The issue of parental visitation might not serve as grounds for divorce nowadays, but it surely matters in regard to healthy relationships. As a recently married couple, Stephanie and I have already worked out a system for splitting up the holidays. We visit her family for Thanksgiving and Hannukah (and whenever we happen to be in the Boston area), and my family for Passover, and for regular dinners (we live about 25 minutes away). Despite our seemingly workable system, visits to our respective in-laws can be emotionally taxing.
Stephanie and I both enjoy our own respective family dynamics, but it's sometimes hard to fully appreciate each others. In my own life, my parents have proven that in-laws become an important part of their partners' lives. I watch as my mother treats my paternal grandfather Poppi with the same love and care that she treated her own father. This is the kind of ideal relationship to which I think the Mishnah is hinting!
Family Time (Ketubot 62b)
We live in a world today where professionals spend more time at the office than at home with their families. Some of us may at least have weekends with our loved ones, while others dedicate even the hours of Shabbat to their work. This epidemic of distance from the people we ought to be with most often is nothing new. While at one point in time, the work days were shorter, finding family time has always been an issue. As I transition from rabbinical student to rabbi, I too will be confronting the issue of family time more deeply. Any congregation that I may serve will demand a great deal of my day. Designating time with my family will need to be one of my utmost priorities.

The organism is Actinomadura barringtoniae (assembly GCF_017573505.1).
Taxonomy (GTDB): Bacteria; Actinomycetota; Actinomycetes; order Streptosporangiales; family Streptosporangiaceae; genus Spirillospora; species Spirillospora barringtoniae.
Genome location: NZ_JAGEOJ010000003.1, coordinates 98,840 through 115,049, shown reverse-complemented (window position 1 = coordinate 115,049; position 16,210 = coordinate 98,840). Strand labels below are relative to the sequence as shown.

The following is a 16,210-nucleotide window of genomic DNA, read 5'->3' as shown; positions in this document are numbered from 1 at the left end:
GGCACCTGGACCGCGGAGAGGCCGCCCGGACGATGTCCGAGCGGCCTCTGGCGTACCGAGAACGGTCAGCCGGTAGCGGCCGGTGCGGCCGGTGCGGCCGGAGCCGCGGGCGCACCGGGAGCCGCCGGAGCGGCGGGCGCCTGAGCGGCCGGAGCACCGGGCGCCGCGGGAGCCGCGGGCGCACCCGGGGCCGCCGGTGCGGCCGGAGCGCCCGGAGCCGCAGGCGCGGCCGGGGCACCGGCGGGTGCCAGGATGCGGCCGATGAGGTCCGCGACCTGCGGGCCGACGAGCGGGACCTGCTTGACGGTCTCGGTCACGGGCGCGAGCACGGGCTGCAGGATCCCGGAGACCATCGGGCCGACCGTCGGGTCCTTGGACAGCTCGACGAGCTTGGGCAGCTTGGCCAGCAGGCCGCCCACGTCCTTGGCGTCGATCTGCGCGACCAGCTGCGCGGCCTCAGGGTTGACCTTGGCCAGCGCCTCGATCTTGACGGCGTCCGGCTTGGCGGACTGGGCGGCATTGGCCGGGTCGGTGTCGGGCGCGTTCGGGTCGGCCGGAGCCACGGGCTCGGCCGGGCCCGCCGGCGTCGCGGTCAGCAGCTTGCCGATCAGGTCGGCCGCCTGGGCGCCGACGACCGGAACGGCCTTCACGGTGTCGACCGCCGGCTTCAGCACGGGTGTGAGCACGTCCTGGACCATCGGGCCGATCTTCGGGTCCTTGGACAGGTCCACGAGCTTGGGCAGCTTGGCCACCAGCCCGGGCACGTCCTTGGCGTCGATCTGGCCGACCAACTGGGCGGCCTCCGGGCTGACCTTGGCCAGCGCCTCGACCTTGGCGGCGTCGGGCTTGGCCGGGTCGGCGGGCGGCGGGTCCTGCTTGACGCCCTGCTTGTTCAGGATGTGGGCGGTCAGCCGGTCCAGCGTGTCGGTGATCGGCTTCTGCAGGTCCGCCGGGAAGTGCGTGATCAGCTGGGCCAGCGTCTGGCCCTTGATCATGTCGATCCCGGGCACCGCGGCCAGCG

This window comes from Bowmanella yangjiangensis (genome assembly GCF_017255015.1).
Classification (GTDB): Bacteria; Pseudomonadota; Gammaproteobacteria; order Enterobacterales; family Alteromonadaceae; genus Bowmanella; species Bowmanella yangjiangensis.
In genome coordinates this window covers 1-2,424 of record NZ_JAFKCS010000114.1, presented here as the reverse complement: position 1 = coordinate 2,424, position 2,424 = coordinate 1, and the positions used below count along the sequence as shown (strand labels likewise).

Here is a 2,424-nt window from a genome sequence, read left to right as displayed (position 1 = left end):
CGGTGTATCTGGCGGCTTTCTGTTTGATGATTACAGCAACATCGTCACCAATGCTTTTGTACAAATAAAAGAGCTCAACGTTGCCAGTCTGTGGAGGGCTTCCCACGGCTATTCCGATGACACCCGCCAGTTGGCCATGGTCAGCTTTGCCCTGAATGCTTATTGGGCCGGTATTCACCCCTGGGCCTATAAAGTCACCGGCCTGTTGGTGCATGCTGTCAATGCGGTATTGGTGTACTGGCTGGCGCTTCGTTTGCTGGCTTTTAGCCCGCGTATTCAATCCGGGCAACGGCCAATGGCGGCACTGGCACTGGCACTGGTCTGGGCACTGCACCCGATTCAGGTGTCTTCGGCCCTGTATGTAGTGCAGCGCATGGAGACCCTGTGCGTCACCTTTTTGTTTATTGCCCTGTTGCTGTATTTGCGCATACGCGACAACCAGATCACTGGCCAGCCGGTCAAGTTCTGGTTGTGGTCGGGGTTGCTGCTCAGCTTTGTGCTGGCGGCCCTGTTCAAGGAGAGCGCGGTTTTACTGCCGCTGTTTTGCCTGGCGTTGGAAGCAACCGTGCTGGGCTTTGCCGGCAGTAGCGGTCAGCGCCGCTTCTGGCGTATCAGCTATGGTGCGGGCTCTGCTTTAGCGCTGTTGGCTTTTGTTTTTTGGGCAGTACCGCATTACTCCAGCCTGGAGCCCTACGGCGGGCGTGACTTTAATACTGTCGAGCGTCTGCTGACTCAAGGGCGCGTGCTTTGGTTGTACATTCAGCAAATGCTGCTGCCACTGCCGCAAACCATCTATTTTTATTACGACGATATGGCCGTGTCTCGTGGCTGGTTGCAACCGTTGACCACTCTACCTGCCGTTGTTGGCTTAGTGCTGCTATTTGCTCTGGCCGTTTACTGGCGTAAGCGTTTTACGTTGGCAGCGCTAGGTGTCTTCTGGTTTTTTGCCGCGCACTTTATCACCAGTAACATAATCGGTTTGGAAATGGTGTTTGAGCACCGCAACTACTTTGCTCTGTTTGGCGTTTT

In previous discussions, I have pointed out that the rabbis of old suggested that wives prefer intimate time with their husbands over a higher paying career. I also mentioned that for students of Torah who recieve their wives' permission to go off and study, Rav Yochanan (30-90 CE) recommend that they spend two months at home for every month that they are away. In Ketubot 62b, the Gemara goes onto suggest another point of view. Despite the wise advice of Rav Yochanan, Rav Adda bar Ahava (c. 300 CE) rebuffs that students of Torah in his time can spend two or three years away from home when they have their wives' permission (1). Commenting on this work-centered mentality, the Gemara adds an interesting note:
ועבדי עובדא בנפשייהו
We might translate this literally to mean: "They did this on their own accord (ועשו מעשה בעצמם)." Yet Rashi offers a compelling explanation of the word בנפשייהו based on the subsequent aggadah (lore) that follows. Rashi suggests that "והוא בא להם ליטול מהם נפשות, שנענשים ומתים, they went and did this at the expense of their own lives, knowing that they would be punished with death." Essentially, students of Talmud in Babylonia put their work before their families knowing that they or their loved ones might receive a death sentence.
To illustrate this, the Talmud recounts aggada (lore) that teaches us about the repercussions of putting our work before our family. In the first instance, a scholar puts off sexual relations with his bride so that he can become a learned scholar; his punishment is coming home to a wife too old to have children. The punishment of death is thus rendered on the life of his potential child. In another story, Rav Chananya the son of Chachinai studies for twelve years in the academy without returning home. When his wife finally lays her eyes on him, her excitement causes her heart to give out. Rav Chama bar Bisa, who similarly went away to study for twelve years, happens to sit and study with his son Rav Oshaya at the yeshiva without recognizing the grown face of his boy.
The gist is simple and clear: despite our cultural tendencies towards being overworked, we ought to remember that family comes first! If we fail to find time for our family, we may not be punished with death, but we may find our relationships fractured, our families less healthy, and our lives bereft of love.